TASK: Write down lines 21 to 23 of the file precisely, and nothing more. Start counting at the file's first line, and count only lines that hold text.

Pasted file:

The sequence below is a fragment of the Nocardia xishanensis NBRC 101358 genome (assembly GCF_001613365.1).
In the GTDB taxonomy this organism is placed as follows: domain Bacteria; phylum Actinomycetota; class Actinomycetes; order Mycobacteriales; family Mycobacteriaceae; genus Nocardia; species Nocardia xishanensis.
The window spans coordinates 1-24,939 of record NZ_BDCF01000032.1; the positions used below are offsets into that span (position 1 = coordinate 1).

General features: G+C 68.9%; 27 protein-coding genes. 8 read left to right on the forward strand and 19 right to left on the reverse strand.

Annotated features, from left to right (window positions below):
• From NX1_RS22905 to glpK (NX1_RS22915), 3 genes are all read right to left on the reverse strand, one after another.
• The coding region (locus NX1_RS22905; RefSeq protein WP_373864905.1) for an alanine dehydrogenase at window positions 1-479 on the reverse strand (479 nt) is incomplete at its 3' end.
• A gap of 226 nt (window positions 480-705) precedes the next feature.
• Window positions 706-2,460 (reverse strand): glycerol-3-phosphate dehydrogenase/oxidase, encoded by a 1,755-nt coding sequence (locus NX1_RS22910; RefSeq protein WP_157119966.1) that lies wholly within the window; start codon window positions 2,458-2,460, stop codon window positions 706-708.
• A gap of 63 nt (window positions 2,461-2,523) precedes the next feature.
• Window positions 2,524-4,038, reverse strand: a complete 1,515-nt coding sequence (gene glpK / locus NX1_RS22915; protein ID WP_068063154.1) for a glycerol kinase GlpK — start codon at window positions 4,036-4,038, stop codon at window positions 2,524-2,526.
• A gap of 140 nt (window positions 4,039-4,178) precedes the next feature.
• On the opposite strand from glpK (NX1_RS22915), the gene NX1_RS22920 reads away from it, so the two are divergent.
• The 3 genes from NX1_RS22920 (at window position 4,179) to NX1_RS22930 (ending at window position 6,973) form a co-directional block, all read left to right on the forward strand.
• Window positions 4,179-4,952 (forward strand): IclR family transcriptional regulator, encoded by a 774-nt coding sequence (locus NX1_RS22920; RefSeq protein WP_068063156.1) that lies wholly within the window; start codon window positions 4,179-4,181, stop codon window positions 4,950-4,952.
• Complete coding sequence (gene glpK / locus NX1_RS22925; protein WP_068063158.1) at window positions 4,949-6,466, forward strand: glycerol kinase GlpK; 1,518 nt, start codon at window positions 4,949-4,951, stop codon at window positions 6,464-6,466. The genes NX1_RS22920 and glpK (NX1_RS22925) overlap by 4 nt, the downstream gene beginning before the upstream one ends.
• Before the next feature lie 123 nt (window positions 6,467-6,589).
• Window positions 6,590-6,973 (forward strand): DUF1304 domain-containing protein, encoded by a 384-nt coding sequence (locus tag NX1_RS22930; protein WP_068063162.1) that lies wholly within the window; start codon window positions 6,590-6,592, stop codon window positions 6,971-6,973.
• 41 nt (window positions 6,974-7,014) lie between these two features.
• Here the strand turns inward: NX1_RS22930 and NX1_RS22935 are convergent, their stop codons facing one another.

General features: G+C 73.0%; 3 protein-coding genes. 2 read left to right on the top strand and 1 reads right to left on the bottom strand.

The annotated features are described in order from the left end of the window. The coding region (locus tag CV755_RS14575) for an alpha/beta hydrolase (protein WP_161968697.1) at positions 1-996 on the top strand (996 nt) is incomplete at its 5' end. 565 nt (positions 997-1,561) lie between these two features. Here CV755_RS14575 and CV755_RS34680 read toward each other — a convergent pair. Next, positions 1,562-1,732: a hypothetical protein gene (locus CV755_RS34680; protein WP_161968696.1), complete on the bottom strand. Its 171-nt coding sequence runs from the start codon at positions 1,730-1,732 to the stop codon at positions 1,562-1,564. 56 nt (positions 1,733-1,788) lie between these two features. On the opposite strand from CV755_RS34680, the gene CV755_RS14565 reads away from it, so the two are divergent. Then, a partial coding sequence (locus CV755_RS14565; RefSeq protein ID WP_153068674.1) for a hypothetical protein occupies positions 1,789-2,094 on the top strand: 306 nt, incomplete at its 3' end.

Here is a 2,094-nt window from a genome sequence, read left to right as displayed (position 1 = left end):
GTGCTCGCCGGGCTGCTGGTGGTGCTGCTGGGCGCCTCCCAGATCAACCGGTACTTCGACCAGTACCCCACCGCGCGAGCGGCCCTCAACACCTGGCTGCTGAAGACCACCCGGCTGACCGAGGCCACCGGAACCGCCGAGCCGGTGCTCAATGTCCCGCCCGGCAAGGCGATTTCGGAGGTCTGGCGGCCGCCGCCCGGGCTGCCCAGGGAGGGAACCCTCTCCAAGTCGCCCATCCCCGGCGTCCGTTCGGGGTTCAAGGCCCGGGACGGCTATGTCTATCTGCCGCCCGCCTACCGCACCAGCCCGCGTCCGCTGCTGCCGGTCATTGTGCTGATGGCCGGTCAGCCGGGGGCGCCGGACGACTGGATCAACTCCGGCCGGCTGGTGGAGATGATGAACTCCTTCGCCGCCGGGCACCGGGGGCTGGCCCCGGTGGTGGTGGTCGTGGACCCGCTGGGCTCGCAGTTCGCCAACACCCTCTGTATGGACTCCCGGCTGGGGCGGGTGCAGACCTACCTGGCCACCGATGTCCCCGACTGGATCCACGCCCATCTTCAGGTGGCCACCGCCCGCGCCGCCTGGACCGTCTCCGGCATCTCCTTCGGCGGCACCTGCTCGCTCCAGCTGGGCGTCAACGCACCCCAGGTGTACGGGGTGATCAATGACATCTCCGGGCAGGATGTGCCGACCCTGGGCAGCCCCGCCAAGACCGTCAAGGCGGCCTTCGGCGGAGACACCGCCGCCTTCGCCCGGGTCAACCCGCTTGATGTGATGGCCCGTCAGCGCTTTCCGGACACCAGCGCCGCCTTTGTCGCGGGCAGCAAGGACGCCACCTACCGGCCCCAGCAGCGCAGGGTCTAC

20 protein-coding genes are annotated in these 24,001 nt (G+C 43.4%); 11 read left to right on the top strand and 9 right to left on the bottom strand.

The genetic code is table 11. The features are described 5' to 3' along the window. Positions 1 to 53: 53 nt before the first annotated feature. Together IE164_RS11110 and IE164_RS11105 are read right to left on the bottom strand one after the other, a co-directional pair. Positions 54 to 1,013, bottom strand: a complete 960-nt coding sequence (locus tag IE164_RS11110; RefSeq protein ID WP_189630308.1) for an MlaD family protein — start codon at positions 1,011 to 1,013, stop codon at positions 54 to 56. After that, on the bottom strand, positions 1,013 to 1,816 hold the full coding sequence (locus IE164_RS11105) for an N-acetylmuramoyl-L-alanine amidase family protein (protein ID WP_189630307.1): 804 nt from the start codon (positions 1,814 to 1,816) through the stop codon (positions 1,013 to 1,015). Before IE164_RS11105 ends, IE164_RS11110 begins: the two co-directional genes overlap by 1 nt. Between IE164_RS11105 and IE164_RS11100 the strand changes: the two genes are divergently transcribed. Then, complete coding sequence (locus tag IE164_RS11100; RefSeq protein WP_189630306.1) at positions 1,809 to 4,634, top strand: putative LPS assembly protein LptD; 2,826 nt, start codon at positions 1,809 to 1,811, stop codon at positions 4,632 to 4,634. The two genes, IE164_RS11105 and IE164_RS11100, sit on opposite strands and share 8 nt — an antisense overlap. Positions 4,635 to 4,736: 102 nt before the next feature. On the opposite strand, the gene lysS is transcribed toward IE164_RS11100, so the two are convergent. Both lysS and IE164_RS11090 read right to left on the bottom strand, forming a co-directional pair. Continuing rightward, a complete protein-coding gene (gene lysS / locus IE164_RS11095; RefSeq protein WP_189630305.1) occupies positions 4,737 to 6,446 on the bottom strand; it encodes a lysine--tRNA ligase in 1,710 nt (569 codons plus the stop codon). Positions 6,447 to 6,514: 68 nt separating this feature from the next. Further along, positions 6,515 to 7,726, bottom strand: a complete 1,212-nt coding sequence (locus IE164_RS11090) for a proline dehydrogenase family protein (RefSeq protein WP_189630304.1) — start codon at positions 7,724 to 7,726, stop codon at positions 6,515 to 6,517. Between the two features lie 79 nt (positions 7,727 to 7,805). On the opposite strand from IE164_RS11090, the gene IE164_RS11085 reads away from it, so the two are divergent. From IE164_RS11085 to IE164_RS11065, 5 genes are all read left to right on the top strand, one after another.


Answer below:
General features: G+C 73.0%; 3 protein-coding genes. 2 read left to right on the top strand and 1 reads right to left on the bottom strand.

The annotated features are described in order from the left end of the window. The coding region (locus tag CV755_RS14575) for an alpha/beta hydrolase (protein WP_161968697.1) at positions 1-996 on the top strand (996 nt) is incomplete at its 5' end. 565 nt (positions 997-1,561) lie between these two features. Here CV755_RS14575 and CV755_RS34680 read toward each other — a convergent pair. Next, positions 1,562-1,732: a hypothetical protein gene (locus CV755_RS34680; protein WP_161968696.1), complete on the bottom strand. Its 171-nt coding sequence runs from the start codon at positions 1,730-1,732 to the stop codon at positions 1,562-1,564. 56 nt (positions 1,733-1,788) lie between these two features. On the opposite strand from CV755_RS34680, the gene CV755_RS14565 reads away from it, so the two are divergent. Then, a partial coding sequence (locus CV755_RS14565; RefSeq protein ID WP_153068674.1) for a hypothetical protein occupies positions 1,789-2,094 on the top strand: 306 nt, incomplete at its 3' end.

Here is a 2,094-nt window from a genome sequence, read left to right as displayed (position 1 = left end):